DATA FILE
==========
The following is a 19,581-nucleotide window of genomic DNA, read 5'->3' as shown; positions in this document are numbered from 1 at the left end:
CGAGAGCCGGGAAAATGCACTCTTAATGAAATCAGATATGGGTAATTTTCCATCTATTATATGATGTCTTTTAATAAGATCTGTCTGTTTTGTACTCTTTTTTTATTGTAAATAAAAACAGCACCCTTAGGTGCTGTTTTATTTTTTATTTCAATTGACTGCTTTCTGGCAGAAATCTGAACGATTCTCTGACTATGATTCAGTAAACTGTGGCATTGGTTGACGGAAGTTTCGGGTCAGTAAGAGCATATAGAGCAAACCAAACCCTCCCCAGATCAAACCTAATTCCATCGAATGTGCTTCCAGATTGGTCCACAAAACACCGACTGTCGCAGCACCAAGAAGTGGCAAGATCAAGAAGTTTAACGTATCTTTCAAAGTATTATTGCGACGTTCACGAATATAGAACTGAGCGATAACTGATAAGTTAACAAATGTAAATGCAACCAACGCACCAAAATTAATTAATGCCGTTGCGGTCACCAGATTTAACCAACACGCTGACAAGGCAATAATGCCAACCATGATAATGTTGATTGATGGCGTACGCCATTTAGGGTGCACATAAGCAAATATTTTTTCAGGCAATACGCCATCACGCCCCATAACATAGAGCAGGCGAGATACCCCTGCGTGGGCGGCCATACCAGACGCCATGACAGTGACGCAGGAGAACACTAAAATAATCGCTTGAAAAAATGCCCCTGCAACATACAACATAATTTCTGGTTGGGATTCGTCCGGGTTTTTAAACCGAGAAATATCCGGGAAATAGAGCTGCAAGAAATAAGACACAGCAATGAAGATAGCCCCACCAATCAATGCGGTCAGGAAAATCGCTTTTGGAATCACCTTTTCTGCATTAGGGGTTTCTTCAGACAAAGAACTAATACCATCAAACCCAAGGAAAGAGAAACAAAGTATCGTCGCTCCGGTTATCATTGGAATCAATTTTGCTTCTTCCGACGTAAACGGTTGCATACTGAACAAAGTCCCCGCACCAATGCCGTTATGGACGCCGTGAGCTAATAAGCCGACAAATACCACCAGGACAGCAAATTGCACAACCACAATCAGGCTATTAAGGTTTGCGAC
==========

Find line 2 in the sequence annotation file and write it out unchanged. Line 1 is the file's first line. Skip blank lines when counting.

CGAGAGCCGGGAAAATGCACTCTTAATGAAATCAGATATGGGTAATTTTCCATCTATTATATGATGTCTTTTAATAAGATCTGTCTGTTTTGTACTCTTTTTTTATTGTAAATAAAAACAGCACCCTTAGGTGCTGTTTTATTTTTTATTTCAATTGACTGCTTTCTGGCAGAAATCTGAACGATTCTCTGACTATGATTCAGTAAACTGTGGCATTGGTTGACGGAAGTTTCGGGTCAGTAAGAGCATATAGAGCAAACCAAACCCTCCCCAGATCAAACCTAATTCCATCGAATGTGCTTCCAGATTGGTCCACAAAACACCGACTGTCGCAGCACCAAGAAGTGGCAAGATCAAGAAGTTTAACGTATCTTTCAAAGTATTATTGCGACGTTCACGAATATAGAACTGAGCGATAACTGATAAGTTAACAAATGTAAATGCAACCAACGCACCAAAATTAATTAATGCCGTTGCGGTCACCAGATTTAACCAACACGCTGACAAGGCAATAATGCCAACCATGATAATGTTGATTGATGGCGTACGCCATTTAGGGTGCACATAAGCAAATATTTTTTCAGGCAATACGCCATCACGCCCCATAACATAGAGCAGGCGAGATACCCCTGCGTGGGCGGCCATACCAGACGCCATGACAGTGACGCAGGAGAACACTAAAATAATCGCTTGAAAAAATGCCCCTGCAACATACAACATAATTTCTGGTTGGGATTCGTCCGGGTTTTTAAACCGAGAAATATCCGGGAAATAGAGCTGCAAGAAATAAGACACAGCAATGAAGATAGCCCCACCAATCAATGCGGTCAGGAAAATCGCTTTTGGAATCACCTTTTCTGCATTAGGGGTTTCTTCAGACAAAGAACTAATACCATCAAACCCAAGGAAAGAGAAACAAAGTATCGTCGCTCCGGTTATCATTGGAATCAATTTTGCTTCTTCCGACGTAAACGGTTGCATACTGAACAAAGTCCCCGCACCAATGCCGTTATGGACGCCGTGAGCTAATAAGCCGACAAATACCACCAGGACAGCAAATTGCACAACCACAATCAGGCTATTAAGGTTTGCGAC